The profit and loss statement (P&L) and balance sheets are a requisite part of the aircraft loan package, but only when a business entity is part of the transaction. And by “part of the transaction,” we mean anytime any percentage of equity in a business contributes to the loan applicant’s income.
Some people might say, “That’s not fair. The business isn’t buying the airplane. I am.” And that’s the point. The lender must feel comfortable knowing that your income stream will not be choked off should a business you have a stake in suddenly lose its revenue stream and/or have ballooning expenses.
Quick primer: A P&L is a document that provides a snapshot of revenue vs. expenses over a specific time frame—either a calendar year (January-December) or a fiscal year (e.g. August-July). A P&L answers the questions, “What’s the top line you’re making? What’s it costing you to make that? What are all the different pieces in between that you’re having to pay for?” And finally, “What do you get at the end?”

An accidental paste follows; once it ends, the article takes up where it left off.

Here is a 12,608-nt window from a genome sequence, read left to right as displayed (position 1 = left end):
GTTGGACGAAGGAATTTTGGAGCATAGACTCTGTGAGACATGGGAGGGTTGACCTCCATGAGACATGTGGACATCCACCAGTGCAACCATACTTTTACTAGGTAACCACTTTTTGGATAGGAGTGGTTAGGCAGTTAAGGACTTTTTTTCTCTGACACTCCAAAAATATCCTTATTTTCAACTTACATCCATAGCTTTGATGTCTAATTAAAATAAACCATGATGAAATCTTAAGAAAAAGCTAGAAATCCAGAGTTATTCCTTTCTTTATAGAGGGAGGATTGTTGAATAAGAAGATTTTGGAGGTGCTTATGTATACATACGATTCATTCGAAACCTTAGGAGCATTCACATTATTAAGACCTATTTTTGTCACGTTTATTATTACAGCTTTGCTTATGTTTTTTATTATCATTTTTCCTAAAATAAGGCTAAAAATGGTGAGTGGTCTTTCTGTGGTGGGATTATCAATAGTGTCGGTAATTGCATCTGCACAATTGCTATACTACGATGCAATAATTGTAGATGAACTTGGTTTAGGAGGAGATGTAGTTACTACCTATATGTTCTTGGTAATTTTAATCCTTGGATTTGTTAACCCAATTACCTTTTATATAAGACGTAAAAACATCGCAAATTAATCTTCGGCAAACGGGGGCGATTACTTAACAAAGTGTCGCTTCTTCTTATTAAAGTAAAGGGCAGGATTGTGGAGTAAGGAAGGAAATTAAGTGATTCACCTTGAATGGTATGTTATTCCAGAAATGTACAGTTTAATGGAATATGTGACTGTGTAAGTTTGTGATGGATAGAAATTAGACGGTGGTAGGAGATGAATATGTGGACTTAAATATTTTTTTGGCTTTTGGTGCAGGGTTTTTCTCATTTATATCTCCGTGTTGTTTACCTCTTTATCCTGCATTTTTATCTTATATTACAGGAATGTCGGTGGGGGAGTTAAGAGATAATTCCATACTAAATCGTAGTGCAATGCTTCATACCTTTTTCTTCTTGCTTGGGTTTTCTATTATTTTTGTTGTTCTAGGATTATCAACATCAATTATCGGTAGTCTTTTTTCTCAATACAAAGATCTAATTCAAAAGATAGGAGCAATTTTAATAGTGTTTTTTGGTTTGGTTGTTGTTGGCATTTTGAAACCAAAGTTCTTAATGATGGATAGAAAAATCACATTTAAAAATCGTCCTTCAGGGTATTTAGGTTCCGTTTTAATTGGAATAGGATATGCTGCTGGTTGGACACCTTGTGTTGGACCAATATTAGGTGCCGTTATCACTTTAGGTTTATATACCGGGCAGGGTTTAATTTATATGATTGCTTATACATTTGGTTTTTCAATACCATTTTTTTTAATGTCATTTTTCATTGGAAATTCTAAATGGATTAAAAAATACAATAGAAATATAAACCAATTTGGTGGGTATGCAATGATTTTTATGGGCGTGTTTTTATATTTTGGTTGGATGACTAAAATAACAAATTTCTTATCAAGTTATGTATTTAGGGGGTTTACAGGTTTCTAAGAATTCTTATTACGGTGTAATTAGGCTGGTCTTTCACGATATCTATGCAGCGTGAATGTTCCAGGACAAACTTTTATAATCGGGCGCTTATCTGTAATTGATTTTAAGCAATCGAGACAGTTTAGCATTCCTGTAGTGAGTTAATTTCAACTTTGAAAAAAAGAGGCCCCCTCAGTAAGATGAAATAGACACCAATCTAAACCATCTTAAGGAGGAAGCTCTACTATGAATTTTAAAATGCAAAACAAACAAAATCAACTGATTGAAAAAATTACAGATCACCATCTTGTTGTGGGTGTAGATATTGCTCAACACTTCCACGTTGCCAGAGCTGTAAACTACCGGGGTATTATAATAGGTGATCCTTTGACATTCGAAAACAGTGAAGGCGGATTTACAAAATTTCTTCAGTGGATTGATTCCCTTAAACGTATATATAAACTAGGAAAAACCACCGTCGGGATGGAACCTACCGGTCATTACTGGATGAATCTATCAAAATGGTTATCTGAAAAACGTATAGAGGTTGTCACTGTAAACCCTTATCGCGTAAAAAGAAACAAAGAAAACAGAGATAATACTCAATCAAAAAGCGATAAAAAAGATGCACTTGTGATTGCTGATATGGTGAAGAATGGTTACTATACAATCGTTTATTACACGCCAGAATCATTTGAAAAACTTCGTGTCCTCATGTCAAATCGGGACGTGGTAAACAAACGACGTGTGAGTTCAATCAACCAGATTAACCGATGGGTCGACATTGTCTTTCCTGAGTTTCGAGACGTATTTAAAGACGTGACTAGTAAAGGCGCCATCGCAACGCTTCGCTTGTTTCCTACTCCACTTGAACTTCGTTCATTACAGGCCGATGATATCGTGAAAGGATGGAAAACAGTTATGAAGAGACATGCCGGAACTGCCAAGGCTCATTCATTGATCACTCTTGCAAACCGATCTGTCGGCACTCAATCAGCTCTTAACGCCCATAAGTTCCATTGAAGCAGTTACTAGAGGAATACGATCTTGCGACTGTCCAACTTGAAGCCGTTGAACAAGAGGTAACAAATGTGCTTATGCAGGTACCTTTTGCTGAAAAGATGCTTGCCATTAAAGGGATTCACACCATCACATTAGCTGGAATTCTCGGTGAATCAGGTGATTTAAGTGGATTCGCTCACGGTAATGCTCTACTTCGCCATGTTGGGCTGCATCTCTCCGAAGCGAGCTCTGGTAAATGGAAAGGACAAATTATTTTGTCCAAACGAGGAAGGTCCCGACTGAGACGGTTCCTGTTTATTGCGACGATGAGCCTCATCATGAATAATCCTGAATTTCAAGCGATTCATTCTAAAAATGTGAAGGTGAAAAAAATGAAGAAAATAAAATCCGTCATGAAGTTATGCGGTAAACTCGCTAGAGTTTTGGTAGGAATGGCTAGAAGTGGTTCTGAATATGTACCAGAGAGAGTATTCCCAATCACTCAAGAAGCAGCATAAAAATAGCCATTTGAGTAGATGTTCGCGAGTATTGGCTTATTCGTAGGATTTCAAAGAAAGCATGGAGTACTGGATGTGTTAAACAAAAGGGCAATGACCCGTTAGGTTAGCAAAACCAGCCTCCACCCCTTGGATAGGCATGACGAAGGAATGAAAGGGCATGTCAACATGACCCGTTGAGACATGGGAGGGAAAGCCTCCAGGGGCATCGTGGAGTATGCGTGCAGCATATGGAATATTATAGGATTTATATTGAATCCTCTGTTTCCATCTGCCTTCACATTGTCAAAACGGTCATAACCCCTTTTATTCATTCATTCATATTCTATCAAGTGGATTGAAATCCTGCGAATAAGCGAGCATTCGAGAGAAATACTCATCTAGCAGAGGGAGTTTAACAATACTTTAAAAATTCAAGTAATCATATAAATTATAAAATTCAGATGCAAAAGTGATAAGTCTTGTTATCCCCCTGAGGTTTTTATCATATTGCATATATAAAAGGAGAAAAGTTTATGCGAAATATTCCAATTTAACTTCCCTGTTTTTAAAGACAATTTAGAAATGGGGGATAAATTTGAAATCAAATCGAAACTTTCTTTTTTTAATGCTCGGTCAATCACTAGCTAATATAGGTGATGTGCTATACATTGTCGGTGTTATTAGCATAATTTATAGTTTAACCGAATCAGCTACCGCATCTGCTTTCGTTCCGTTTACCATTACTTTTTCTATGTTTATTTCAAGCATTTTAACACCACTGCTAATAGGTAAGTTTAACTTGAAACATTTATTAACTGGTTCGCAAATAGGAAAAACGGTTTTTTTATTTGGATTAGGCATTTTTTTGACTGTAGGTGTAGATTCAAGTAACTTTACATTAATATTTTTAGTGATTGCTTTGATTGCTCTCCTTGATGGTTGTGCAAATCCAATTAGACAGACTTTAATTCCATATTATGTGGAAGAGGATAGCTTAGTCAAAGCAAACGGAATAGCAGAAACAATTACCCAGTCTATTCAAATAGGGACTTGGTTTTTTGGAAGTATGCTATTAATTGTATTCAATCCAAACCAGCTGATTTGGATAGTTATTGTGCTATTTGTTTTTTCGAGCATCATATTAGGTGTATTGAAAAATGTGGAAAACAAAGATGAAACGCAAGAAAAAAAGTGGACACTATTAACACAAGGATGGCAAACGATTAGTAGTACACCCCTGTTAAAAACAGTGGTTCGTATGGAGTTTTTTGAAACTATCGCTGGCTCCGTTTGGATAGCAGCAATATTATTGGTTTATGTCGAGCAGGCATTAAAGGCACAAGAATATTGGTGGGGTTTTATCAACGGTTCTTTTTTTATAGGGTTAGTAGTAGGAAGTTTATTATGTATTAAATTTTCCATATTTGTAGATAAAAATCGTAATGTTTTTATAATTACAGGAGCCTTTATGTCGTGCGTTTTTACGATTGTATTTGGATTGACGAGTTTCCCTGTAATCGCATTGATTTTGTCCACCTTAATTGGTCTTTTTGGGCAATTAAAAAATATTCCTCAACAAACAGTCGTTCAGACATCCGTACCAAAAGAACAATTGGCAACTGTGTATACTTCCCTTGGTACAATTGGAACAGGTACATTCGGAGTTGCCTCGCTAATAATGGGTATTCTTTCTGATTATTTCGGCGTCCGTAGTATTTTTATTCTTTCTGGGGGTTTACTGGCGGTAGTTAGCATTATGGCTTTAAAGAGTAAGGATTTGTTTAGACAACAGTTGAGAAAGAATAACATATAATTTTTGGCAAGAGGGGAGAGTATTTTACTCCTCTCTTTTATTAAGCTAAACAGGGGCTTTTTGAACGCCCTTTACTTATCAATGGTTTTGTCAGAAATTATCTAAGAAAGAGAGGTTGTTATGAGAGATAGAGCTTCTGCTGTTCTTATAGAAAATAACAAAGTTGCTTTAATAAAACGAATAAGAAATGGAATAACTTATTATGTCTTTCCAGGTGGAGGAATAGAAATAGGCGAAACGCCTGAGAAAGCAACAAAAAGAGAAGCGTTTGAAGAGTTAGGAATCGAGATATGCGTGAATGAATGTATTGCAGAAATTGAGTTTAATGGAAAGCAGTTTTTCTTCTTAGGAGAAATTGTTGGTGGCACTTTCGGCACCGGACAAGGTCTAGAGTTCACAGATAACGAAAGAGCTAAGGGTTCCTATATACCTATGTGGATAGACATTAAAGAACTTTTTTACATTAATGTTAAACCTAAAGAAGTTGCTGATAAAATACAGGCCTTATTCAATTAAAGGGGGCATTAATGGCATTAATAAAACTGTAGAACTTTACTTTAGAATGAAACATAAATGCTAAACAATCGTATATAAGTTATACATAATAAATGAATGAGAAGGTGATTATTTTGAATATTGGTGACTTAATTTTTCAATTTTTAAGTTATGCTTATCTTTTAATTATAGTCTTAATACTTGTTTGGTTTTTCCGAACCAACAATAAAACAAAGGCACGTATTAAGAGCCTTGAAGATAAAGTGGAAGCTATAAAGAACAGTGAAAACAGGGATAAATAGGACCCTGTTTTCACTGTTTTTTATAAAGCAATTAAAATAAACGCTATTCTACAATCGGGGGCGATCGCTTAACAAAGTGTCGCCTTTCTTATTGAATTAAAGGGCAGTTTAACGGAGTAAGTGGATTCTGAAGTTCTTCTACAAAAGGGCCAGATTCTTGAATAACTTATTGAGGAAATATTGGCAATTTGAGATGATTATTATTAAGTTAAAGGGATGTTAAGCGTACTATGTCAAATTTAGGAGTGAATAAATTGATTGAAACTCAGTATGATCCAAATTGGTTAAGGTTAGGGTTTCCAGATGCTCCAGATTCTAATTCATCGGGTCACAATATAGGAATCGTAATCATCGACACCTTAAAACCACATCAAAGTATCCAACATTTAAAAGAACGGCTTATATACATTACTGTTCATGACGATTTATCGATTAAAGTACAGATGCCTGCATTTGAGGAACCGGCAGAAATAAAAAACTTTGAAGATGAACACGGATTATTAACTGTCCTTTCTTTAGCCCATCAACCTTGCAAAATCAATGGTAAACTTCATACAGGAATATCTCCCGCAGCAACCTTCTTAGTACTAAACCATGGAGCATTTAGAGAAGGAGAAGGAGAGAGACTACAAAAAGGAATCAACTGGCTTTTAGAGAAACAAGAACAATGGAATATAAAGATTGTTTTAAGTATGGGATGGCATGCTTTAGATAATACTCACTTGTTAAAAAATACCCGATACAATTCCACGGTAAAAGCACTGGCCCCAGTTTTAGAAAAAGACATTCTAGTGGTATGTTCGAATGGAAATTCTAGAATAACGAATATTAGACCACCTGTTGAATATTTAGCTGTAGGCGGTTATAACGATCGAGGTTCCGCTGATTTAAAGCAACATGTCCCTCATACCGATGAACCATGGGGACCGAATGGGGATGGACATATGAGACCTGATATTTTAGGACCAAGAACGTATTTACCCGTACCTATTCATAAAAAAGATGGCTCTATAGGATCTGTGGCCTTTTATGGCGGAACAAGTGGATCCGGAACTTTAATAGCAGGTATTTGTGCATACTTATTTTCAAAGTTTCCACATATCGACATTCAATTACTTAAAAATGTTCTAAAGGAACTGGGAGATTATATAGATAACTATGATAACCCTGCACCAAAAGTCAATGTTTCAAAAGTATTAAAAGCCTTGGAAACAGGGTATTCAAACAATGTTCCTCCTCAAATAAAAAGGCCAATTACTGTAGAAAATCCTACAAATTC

A balance sheet is a summary of the financial balances of an individual or organization. When you take a P&L and a balance sheet together, they collectively create a statement of cash flows. While you can submit a statement of cash flows as part of your package, lenders—like detectives conducting an investigation—will want to form their own opinion independently.
What they’re looking at are the entity’s assets. In particular, what are its current assets and noncurrent assets? Noncurrent assets are almost always illiquid assets, such as property and equipment. Current assets are cash and receivables, items that can quickly be converted into cash.
A lender is also analyzing how leveraged the company is—the liability side of the balance sheet. Lenders will look at current liabilities and noncurrent liabilities. Current liabilities are payables and other notes that are due within the next 12 months. Noncurrent is usually defined as anything due more than 12 months out. When you subtract the liabilities from the assets your left with the equity that’s in the business.
Finally, lenders will consider how leveraged the business is (liabilities vs. equity) in comparison to similar businesses across that industry. A business where there are more liabilities than assets (negative equity) is effectively insolvent. Lenders are loath to lend to anybody associated with an insolvent business.
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